Ultimately, I go far beyond nearly all of my colleagues in public health because I believe that the use of nicotine salts is simply not a viable long-term option for a harm reduction strategy that is based on trying to get smokers to switch to vaping. Nevertheless, I don't think it is appropriate to sue the company based on alleged facts that are either completely undocumented or simply untrue.

Tuesday, April 09, 2019

New Study Finds Vaping is Not Associated with Cardiovascular Disease among Never Smokers; But Tobacco Control Researcher Dismisses Findings

A new study published online ahead of print in the American Journal of Medicine reports that there is no association between vaping and cardiovascular disease among never smokers.

Like previous studies of its kind, this was a cross-sectional study that examined the association between current vaping/smoking status and ever having been told that one has cardiovascular disease (including heart attack, coronary artery disease, or stroke). Previous studies used data from the National Health Interview Survey (NHIS) or the Population Assessment of Tobacco and Health (PATH) study; this paper used data from the Behavioral Risk Factor Surveillance Survey (BRFSS).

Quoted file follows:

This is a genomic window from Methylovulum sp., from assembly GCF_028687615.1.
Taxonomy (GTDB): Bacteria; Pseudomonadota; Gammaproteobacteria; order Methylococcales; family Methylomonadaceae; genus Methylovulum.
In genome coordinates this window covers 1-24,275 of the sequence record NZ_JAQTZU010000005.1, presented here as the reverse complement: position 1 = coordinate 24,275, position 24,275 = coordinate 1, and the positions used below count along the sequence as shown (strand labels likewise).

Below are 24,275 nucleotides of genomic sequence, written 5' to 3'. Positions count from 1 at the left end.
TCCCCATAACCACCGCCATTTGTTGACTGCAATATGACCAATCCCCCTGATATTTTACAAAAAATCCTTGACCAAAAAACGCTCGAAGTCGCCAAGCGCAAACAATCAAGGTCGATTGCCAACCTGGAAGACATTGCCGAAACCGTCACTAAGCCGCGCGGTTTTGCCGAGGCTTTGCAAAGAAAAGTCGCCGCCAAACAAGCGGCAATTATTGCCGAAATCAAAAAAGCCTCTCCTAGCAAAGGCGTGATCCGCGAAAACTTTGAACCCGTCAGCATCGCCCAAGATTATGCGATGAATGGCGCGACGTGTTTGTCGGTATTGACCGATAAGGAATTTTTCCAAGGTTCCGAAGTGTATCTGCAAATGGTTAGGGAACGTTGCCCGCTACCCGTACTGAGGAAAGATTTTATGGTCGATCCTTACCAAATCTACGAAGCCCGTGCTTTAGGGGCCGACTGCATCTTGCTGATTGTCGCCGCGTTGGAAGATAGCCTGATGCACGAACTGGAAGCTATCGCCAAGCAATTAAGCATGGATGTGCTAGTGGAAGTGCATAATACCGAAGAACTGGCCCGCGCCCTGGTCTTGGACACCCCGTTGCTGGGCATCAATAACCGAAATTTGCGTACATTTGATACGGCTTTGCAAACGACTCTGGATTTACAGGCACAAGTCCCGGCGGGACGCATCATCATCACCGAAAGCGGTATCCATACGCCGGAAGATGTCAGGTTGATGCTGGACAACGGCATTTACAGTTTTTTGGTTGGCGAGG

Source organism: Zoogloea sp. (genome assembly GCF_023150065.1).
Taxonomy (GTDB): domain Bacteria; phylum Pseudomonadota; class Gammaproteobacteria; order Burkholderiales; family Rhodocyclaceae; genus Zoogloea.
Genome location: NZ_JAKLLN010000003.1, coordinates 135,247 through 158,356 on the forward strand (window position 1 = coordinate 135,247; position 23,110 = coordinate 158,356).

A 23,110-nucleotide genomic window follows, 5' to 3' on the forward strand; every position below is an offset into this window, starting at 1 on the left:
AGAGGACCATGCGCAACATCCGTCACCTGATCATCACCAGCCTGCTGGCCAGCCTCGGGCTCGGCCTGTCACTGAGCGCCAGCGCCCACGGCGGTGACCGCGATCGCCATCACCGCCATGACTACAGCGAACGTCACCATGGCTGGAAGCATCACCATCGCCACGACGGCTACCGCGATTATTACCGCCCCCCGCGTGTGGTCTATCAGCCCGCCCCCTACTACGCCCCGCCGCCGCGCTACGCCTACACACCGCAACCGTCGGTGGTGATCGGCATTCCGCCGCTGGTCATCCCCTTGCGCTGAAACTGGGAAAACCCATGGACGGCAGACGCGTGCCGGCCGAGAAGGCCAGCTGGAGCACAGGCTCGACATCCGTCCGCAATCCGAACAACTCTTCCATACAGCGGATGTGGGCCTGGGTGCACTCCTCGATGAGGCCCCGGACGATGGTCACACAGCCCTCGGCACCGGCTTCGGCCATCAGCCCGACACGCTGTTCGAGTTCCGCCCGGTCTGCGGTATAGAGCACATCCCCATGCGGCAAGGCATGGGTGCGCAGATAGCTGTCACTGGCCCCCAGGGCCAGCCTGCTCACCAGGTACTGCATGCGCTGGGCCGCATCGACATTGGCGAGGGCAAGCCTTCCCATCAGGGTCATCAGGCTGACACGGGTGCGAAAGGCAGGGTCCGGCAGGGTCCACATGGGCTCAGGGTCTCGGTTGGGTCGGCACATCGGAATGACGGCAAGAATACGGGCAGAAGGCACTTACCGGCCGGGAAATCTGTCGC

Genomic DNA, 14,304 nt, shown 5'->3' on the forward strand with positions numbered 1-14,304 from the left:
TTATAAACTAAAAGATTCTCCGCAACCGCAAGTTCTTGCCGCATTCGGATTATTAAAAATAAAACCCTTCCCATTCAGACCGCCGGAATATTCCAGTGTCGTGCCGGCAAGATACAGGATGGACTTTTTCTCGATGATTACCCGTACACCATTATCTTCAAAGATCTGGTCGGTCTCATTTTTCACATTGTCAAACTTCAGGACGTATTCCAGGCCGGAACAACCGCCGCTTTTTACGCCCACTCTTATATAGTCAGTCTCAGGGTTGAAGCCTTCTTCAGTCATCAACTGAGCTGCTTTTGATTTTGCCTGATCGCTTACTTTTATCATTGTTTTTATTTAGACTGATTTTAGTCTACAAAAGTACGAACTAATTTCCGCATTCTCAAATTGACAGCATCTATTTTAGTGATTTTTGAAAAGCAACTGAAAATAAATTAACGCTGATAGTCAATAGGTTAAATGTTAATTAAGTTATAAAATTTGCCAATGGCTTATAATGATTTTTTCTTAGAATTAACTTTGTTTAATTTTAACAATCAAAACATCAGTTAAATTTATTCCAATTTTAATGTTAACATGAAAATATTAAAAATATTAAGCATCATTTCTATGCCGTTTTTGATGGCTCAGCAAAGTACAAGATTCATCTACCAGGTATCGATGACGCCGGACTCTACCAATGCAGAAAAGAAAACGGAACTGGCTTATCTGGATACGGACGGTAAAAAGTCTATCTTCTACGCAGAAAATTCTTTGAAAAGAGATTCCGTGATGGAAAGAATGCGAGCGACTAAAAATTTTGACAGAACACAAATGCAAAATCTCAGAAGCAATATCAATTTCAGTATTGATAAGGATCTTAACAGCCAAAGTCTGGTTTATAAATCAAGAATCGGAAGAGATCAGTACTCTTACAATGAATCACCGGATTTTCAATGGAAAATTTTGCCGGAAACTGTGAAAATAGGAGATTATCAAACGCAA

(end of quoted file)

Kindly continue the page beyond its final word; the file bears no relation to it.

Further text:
The authors reported no association between current vaping and self-reported cardiovascular disease among never smokers. However, they found that among current dual users there was an increased odds of having ever been told that one has cardiovascular disease.

In response to the study, one prominent tobacco control researcher concluded that dual use is causally associated with cardiovascular disease, while dismissing the negative finding that e-cigarette use was not associated with vaping among never smokers. He wrote: "The fact that the authors did not find an effect of e-cigarettes alone may be because they stratified the sample on e-cig and cigarette use, which reduces the sample size for each comparison, and so the power to detect an effect."

The Rest of the Story

This reminds me of what the tobacco industry used to do. If they saw a finding that they liked, they would emphasize that finding, but if they saw a finding that they didn't like, they would just dismiss it. This is sometimes called "cherrypicking." I've never picked cherries, but I assume that when doing so, one only picks the cherries that you like and disregards the ones that you don't.